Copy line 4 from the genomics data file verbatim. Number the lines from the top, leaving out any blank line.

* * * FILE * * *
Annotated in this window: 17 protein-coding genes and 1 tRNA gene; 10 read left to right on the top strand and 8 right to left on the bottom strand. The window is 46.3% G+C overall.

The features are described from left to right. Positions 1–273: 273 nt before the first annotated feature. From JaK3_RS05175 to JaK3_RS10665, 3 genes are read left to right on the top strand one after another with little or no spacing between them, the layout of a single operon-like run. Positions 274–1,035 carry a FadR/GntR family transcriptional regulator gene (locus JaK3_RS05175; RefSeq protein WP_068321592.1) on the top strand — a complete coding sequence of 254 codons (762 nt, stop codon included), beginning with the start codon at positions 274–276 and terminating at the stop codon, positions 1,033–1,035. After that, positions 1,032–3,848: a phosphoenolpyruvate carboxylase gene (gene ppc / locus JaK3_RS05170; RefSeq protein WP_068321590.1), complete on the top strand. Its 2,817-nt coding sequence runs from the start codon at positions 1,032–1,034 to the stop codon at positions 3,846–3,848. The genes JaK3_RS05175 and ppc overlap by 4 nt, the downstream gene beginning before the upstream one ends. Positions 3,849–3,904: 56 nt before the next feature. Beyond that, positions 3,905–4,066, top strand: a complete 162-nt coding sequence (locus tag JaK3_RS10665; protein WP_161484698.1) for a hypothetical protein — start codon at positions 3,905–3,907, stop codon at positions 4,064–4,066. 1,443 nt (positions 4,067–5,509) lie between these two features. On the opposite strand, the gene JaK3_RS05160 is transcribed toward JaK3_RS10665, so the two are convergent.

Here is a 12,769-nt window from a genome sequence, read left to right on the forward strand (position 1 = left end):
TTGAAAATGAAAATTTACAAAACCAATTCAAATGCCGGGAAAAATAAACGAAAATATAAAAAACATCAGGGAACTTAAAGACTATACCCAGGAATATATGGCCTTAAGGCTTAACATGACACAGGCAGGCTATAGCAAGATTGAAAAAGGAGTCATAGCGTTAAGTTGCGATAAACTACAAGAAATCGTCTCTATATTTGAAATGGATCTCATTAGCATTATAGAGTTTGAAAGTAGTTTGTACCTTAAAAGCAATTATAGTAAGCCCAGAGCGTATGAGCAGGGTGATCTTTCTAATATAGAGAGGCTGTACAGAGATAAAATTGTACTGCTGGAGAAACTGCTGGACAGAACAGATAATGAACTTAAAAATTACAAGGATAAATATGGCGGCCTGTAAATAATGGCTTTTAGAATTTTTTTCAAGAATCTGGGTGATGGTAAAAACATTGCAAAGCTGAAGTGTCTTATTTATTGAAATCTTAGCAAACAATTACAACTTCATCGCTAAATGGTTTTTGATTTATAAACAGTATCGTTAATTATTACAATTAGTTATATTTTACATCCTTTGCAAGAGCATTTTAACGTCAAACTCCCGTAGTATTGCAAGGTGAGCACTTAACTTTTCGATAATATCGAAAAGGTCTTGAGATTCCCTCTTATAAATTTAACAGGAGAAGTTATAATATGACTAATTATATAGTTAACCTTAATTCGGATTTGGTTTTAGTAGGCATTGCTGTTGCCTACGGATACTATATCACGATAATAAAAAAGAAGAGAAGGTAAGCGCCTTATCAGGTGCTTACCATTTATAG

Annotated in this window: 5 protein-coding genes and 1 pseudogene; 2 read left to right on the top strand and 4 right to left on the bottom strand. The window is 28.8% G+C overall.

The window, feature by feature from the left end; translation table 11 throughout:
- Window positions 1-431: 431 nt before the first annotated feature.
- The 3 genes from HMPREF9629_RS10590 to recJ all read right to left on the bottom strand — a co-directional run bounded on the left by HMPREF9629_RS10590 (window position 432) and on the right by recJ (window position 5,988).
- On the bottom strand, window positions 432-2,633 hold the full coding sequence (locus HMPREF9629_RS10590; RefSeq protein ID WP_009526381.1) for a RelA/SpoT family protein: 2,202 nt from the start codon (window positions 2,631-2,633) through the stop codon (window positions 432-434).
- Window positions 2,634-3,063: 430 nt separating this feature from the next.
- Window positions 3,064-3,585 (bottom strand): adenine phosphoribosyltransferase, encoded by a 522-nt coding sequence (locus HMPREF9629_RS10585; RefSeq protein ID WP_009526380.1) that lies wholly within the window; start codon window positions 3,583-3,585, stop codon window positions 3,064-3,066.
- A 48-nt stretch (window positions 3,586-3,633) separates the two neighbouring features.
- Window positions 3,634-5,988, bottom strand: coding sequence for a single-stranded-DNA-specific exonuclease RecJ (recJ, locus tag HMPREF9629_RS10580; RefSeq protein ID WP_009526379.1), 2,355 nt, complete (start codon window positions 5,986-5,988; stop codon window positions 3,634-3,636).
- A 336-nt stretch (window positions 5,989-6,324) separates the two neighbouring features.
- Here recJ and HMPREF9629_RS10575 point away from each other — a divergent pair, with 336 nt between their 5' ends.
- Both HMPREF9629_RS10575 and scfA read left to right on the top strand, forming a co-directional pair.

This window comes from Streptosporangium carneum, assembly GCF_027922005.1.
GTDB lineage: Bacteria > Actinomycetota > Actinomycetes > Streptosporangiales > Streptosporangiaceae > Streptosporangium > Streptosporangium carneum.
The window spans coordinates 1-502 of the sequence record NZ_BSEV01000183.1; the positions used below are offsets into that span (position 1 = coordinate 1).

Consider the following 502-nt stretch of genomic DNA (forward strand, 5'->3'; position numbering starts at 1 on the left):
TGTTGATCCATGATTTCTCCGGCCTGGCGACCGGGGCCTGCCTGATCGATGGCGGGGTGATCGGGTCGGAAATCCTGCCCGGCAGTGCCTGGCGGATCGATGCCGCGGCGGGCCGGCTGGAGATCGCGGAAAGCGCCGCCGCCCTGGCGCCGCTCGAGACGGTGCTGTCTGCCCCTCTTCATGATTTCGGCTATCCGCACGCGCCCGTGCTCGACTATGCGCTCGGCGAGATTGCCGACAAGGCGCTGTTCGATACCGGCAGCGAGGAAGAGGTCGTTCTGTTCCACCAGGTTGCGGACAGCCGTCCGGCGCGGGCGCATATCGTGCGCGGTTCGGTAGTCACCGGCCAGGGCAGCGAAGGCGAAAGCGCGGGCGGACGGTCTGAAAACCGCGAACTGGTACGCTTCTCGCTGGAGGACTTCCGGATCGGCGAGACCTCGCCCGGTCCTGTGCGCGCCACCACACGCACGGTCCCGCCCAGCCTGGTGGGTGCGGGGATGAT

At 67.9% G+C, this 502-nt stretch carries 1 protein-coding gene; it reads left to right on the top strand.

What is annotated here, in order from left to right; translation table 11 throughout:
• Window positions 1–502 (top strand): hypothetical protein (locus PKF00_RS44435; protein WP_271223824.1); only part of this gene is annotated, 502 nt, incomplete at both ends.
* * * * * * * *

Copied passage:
TTGAAAATGAAAATTTACAAAACCAATTCAAATGCCGGGAAAAATAAACGAAAATATAAAAAACATCAGGGAACTTAAAGACTATACCCAGGAATATATGGCCTTAAGGCTTAACATGACACAGGCAGGCTATAGCAAGATTGAAAAAGGAGTCATAGCGTTAAGTTGCGATAAACTACAAGAAATCGTCTCTATATTTGAAATGGATCTCATTAGCATTATAGAGTTTGAAAGTAGTTTGTACCTTAAAAGCAATTATAGTAAGCCCAGAGCGTATGAGCAGGGTGATCTTTCTAATATAGAGAGGCTGTACAGAGATAAAATTGTACTGCTGGAGAAACTGCTGGACAGAACAGATAATGAACTTAAAAATTACAAGGATAAATATGGCGGCCTGTAAATAATGGCTTTTAGAATTTTTTTCAAGAATCTGGGTGATGGTAAAAACATTGCAAAGCTGAAGTGTCTTATTTATTGAAATCTTAGCAAACAATTACAACTTCATCGCTAAATGGTTTTTGATTTATAAACAGTATCGTTAATTATTACAATTAGTTATATTTTACATCCTTTGCAAGAGCATTTTAACGTCAAACTCCCGTAGTATTGCAAGGTGAGCACTTAACTTTTCGATAATATCGAAAAGGTCTTGAGATTCCCTCTTATAAATTTAACAGGAGAAGTTATAATATGACTAATTATATAGTTAACCTTAATTCGGATTTGGTTTTAGTAGGCATTGCTGTTGCCTACGGATACTATATCACGATAATAAAAAAGAAGAGAAGGTAAGCGCCTTATCAGGTGCTTACCATTTATAG